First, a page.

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6.1 Collapse scenario

There is a large body of observational evidence that supermassive black holes (SMBHs, M >~~ 106Mo .) exist in the centers of many, if not most galaxies (see, e.g., the reviews of Rees [199] and Macchetto [159]). The masses of SMBHs in the centers of more than 45 galaxies have been estimated from observations [68] and there are more than 30 galaxies in which the presence of a SMBH has been confirmed [142].

One of the possible formation mechanisms for SMBHs involves the gravitational collapse of supermassive stars (SMSs). The timescale for this formation channel is short enough to account for the presence of SMBHs at redshifts z > 6 [129Jump To The Next Citation Point]. Supermassive stars may contract directly out of the primordial gas, if radiation and/or magnetic field pressure prevent fragmentation [10164100157Jump To The Next Citation Point331]. Alternatively, they may build up from fragments of stellar collisions in clusters [21121]. Supermassive stars are radiation dominated, isentropic and convective [221Jump To The Next Citation Point270157]. Thus, they are well represented by an n = 3 polytrope. If the star’s mass exceeds 106 Mo ., nuclear burning and electron/positron annihilation are not important.

After formation, an SMS will evolve through a phase of quasistationary cooling and contraction. If the SMS is rotating when it forms, conservation of angular momentum requires that it spins up as it contracts. There are two possible evolutionary regimes for a cooling SMS. The path taken by an SMS depends on the strength of its viscosity and magnetic fields and on the nature of its angular momentum distribution.

In the first regime, viscosity or magnetic fields are strong enough to enforce uniform rotation throughout the star as it contracts. Baumgarte and Shapiro [16Jump To The Next Citation Point] have studied the evolution of a uniformly rotating SMS up to the onset of relativistic instability. They demonstrated that a uniformly rotating, cooling SMS will eventually spin up to its mass shedding limit. The mass shedding limit is encountered when matter at the star’s equator rotates with the Keplerian velocity. The limit can be represented as bshed = (T/|W |)shed. In this case, bshed = 9× 10-3. The star will then evolve along a mass shedding sequence, losing both mass and angular momentum. It will eventually contract to the onset of relativistic instability [1235051221129].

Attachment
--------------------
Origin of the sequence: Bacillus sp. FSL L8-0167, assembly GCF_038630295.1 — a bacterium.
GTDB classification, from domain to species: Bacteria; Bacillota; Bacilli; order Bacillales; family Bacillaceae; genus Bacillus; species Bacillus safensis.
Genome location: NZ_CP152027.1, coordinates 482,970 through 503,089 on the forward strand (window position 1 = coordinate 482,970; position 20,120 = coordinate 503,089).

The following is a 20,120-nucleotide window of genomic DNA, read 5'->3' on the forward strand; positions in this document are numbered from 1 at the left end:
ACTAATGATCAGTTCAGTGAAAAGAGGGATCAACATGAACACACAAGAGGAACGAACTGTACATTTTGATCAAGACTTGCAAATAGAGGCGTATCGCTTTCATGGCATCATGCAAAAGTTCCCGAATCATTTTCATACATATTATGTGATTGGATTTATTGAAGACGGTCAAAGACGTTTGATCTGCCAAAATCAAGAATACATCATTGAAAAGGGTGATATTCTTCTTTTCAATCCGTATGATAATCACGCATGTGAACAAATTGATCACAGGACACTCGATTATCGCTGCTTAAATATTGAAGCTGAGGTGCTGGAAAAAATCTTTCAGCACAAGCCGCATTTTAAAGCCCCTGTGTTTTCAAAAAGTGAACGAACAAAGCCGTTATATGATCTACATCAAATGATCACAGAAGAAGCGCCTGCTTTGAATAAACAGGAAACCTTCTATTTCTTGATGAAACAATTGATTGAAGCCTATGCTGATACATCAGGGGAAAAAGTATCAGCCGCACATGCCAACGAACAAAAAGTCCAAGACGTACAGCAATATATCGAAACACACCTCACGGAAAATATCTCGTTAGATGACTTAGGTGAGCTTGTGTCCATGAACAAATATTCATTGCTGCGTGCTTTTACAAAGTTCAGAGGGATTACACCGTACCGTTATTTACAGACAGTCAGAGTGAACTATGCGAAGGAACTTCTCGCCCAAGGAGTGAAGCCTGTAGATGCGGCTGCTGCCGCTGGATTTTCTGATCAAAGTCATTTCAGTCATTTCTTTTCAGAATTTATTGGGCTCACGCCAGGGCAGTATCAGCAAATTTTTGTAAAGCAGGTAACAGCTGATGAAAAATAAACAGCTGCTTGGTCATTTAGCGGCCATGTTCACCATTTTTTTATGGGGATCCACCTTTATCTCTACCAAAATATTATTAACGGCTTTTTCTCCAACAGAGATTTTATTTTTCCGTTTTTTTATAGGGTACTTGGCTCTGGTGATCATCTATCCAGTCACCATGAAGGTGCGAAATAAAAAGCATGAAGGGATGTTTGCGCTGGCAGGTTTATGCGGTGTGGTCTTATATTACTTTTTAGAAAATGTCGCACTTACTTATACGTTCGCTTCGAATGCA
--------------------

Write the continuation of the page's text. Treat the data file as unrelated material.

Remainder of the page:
Baumgarte and Shapiro used both a second-order, post-Newtonian approximation and a fully general relativistic numerical code to determine that the onset of relativistic instability occurs at a ratio of R/M ~ 450, where R is the star’s radius and G = c = 1 in the remainder of this section. Note that a second-order, post-Newtonian approximation was needed because rotation stabilizes the destabilizing role of nonlinear gravity at the first post-Newtonian level. If the mass of the star exceeds 6 10 Mo., the star will then collapse and possibly form a SMBH. If the star is less massive, nuclear reactions may lead to explosion instead of collapse.

The major result of Baumgarte and Shapiro’s work is that the universal values of the following ratios exist for the critical configuration at the onset of relativistic instability: T/|W |, R/M, and 2 J/M. These ratios are completely independent of the mass of the star or its prior evolution. Because uniformly rotating SMSs will begin to collapse from a universal configuration, the subsequent collapse and the resulting gravitational waveform will be unique.

In the opposite evolutionary regime, neither viscosity nor magnetic fields are strong enough to enforce uniform rotation throughout the cooling SMS as it contracts. In this case, it has been shown that the angular momentum distribution is conserved on cylinders during contraction [27]. Because viscosity and magnetic fields are weak, there is no means of redistributing angular momentum in the star. So, even if the star starts out rotating uniformly, it cannot remain so.

The star will then rotate differentially as it cools and contracts. In this case, the subsequent evolution depends on the star’s initial angular momentum distribution, which is largely unknown. One possible outcome is that the star will spin up to mass-shedding (at a different value of bshed than a uniformly rotating star) and then follow an evolutionary path that may be similar to that described by Baumgarte and Shapiro [16Jump To The Next Citation Point]. The alternative outcome is that the star will encounter the dynamical bar instability prior to reaching the mass-shedding limit. New and Shapiro [185186] have demonstrated that a bar-mode phase is likely to be encountered by differentially rotating SMSs with a wide range of initial angular momentum distributions. This mode will transport mass and angular momentum outward and thus may hasten the onset of collapse.


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